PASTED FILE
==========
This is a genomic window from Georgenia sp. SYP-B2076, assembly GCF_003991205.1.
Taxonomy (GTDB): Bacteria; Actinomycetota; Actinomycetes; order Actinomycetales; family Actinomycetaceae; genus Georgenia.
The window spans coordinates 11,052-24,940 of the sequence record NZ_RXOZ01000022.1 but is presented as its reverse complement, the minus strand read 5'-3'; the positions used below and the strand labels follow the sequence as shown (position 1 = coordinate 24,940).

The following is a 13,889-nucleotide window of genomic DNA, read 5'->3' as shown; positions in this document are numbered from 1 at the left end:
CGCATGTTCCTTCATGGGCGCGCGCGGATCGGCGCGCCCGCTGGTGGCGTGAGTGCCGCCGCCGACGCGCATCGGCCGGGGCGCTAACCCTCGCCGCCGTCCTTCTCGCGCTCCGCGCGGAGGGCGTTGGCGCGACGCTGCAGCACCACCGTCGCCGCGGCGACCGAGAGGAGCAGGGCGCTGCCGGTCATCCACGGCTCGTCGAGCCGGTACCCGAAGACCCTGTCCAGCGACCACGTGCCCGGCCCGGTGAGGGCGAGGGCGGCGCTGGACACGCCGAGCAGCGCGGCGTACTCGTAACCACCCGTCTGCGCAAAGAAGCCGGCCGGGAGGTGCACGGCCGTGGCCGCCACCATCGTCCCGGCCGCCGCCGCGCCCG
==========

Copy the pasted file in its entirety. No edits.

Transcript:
This is a genomic window from Georgenia sp. SYP-B2076, assembly GCF_003991205.1.
Taxonomy (GTDB): Bacteria; Actinomycetota; Actinomycetes; order Actinomycetales; family Actinomycetaceae; genus Georgenia.
The window spans coordinates 11,052-24,940 of the sequence record NZ_RXOZ01000022.1 but is presented as its reverse complement, the minus strand read 5'-3'; the positions used below and the strand labels follow the sequence as shown (position 1 = coordinate 24,940).

The following is a 13,889-nucleotide window of genomic DNA, read 5'->3' as shown; positions in this document are numbered from 1 at the left end:
CGCATGTTCCTTCATGGGCGCGCGCGGATCGGCGCGCCCGCTGGTGGCGTGAGTGCCGCCGCCGACGCGCATCGGCCGGGGCGCTAACCCTCGCCGCCGTCCTTCTCGCGCTCCGCGCGGAGGGCGTTGGCGCGACGCTGCAGCACCACCGTCGCCGCGGCGACCGAGAGGAGCAGGGCGCTGCCGGTCATCCACGGCTCGTCGAGCCGGTACCCGAAGACCCTGTCCAGCGACCACGTGCCCGGCCCGGTGAGGGCGAGGGCGGCGCTGGACACGCCGAGCAGCGCGGCGTACTCGTAACCACCCGTCTGCGCAAAGAAGCCGGCCGGGAGGTGCACGGCCGTGGCCGCCACCATCGTCCCGGCCGCCGCCGCGCCCG